Tribunal of Commissioners 25 November 2005
Case Nos CDLA/2879/2004 and CDLA/2899/2004
That conclusion is also arguably supported by the history of the Mobility Allowance Regulations 1975 before their replacement by the Disability Living Allowance Regulations 1991 (discussed in paragraphs 33 to 38 above). However, in construing regulation 12(1)(a) regard may be had to the fact that it was made in order to set out the circumstances in which a person is to be taken to “suffer from physical disablement such that…”.
50.Turning to the substance of regulation 12, the history of the provisions again becomes relevant. The original form of the predecessor of regulation 12(1)(a) (i.e. prior to its amendment in 1979: see paragraph 27 above) qualified the then equivalent of section 73(1)(a) in only three respects. First, it used the phrase “his physical condition as a whole is such that” but only in the course of defining when a claimant was to be treated as unable or virtually unable to walk. It did not expressly touch the test for physical disablement. Second, it added the requirement that, in determining ability to walk, one should ignore circumstances peculiar to the claimant, such as place of residence. Third, it provided that a claimant should be regarded as unable or virtually unable to walk if the exertion required to walk would constitute a danger to his life or would be likely to lead to a serious deterioration in his health.
51.With regard to the first qualification, the regulation could simply have remained silent or have repeated the expression “suffering from physical disablement such that” used in the statute, but instead it used different wording from that in the primary legislation (then section 37A of the Social Security Act 1975). However, it is far from clear in what way, if at all, the meaning was intended to be different. The 1979 amendment raised additional issues (discussed in paragraphs 33 to 38 above).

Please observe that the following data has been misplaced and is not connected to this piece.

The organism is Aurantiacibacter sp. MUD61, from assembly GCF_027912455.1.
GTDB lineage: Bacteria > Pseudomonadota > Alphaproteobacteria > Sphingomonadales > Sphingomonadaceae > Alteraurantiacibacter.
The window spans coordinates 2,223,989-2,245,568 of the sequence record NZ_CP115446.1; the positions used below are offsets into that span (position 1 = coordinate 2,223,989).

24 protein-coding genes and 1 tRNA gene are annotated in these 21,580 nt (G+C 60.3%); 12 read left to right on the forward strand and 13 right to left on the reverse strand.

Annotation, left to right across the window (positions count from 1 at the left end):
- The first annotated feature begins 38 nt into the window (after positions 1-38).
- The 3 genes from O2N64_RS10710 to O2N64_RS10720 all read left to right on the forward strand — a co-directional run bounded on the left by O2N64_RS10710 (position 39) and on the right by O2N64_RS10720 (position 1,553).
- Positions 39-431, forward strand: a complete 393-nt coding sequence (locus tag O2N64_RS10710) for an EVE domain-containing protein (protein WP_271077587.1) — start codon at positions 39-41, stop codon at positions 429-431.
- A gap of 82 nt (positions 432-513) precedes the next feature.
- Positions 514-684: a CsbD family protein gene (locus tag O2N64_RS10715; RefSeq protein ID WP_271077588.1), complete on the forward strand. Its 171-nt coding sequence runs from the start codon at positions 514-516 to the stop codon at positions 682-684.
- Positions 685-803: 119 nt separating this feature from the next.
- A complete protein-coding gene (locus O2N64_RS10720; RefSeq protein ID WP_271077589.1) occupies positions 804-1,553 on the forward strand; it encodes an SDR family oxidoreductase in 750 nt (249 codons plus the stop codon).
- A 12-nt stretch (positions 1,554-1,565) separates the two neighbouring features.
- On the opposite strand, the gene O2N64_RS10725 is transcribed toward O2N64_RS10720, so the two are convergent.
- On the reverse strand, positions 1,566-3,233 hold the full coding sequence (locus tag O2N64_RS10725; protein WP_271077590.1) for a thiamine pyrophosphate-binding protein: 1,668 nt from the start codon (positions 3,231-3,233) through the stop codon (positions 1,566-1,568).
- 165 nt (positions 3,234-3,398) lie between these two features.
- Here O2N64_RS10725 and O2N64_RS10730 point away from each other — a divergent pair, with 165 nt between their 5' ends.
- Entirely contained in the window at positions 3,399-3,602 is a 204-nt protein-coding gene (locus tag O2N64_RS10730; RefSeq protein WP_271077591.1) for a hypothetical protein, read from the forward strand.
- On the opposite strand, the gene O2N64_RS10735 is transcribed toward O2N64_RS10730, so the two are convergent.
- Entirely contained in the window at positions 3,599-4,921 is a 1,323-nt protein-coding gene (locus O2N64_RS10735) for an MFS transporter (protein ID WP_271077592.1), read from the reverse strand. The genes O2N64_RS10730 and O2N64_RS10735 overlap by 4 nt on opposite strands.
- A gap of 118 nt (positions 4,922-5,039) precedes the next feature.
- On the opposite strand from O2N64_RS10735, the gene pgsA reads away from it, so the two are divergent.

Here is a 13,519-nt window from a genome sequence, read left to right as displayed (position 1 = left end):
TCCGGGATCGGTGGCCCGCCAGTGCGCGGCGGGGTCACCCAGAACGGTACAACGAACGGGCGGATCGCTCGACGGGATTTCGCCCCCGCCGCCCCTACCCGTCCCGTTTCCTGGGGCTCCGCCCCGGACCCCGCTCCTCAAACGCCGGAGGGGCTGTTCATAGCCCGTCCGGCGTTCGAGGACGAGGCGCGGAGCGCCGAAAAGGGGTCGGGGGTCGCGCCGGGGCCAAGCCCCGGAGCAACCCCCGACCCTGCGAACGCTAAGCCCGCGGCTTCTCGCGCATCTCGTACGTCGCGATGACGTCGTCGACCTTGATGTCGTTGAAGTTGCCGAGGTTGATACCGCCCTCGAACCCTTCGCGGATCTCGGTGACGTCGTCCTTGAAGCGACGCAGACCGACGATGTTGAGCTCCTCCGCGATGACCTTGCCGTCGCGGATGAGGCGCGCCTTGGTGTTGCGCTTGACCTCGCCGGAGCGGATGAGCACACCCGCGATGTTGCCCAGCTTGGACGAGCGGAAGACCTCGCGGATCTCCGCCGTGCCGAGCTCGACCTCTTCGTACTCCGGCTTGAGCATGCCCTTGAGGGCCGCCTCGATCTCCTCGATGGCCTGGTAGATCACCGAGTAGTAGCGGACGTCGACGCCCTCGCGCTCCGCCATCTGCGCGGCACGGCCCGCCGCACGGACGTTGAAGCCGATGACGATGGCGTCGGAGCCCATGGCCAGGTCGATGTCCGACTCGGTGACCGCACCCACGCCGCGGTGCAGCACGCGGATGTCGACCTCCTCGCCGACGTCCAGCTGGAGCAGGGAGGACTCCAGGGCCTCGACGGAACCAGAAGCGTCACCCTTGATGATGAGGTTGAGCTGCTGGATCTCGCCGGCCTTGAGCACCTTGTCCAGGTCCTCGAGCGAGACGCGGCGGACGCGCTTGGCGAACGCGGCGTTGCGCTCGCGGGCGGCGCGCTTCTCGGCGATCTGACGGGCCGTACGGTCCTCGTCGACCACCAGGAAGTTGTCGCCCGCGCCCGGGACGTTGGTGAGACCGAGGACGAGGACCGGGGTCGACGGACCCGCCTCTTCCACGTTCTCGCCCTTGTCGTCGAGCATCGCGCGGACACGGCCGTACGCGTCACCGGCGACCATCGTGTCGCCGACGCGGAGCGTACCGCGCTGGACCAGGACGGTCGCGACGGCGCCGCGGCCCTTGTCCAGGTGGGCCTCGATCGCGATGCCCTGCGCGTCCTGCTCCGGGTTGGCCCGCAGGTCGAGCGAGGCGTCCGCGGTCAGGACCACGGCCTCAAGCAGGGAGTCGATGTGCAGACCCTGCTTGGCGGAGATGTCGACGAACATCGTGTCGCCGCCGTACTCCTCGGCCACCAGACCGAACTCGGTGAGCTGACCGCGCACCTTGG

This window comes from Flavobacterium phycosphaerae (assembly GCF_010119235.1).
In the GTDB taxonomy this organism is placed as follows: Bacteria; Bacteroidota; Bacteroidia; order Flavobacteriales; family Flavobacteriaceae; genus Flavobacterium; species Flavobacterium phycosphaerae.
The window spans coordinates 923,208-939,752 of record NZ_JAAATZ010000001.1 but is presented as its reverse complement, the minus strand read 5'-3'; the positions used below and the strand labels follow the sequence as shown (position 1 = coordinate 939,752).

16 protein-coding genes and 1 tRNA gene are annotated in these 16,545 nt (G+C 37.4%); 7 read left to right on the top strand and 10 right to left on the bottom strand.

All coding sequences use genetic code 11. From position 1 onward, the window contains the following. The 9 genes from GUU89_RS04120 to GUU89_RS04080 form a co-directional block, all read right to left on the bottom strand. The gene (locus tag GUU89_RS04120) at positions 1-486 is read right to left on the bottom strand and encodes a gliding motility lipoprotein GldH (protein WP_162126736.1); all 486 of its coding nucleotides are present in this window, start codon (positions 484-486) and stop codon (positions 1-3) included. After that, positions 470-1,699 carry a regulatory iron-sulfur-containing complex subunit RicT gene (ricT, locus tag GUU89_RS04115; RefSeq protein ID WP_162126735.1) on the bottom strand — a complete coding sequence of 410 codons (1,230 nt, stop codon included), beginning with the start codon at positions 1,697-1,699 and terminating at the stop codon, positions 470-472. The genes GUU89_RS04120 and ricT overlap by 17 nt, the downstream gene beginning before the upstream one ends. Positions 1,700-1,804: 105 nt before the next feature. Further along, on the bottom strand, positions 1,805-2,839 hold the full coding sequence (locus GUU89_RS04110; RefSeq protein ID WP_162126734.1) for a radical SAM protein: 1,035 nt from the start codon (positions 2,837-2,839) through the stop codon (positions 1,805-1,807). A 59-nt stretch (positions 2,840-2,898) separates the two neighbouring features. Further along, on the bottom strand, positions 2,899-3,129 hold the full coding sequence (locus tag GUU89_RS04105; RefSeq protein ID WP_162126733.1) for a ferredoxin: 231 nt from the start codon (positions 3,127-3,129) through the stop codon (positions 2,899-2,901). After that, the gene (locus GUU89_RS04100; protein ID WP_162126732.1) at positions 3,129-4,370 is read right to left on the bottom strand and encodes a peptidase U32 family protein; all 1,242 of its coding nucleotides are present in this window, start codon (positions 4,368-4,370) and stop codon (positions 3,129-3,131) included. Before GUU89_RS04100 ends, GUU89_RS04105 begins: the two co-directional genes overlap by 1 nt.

52.The phrase “physical condition as a whole” in regulation 12(1)(a) is in our view ambiguous. Like the phrase “physical disablement”, it could be interpreted either as referring to the cause of the disablement (i.e. it has to be shown that there is something wrong with the claimant’s physical condition) or as referring to the functional ability that is impaired (i.e. the physical ability to make progress by putting one foot in front of the other). The background to the 1979 amendments (see paragraphs 28 to 38 above) tends towards the latter interpretation, but in our view far from decisively.
53.Mr Maurici submitted (and Mr Kolinsky accepted) that the difference in wording between section 73(1)(a) and regulation 12(1)(a) (which contain no reference to mental disablement or to the claimant’s mental condition) on the one hand, and section 72(1) and section 73(1)(d) (which use the words “so severely physically or mentally disabled”) on the other, must have some significance. Whereas the type of disability covered by the latter is unlimited, the statutory provisions intend some limit on the types of disability that will give entitlement to higher rate mobility component.
54.We remind ourselves that, as a matter of history (see paragraphs 23 to 26 above), when mobility allowance (i.e. the predecessor of section 73(1)(a)) was first introduced in 1975, attendance allowance (with the wording “so severely disabled physically or mentally that …..”) had been in existence for some 5 years. Mobility allowance was introduced by introducing section 37A into the Social Security Act 1975, attendance allowance being by then in section 35. Further, the contrast between what is now section 73(1)(a) and what is now section 73(1)(d) did not then exist, because lower rate mobility component was not introduced until the creation of DLA in 1992. Further, while attendance allowance had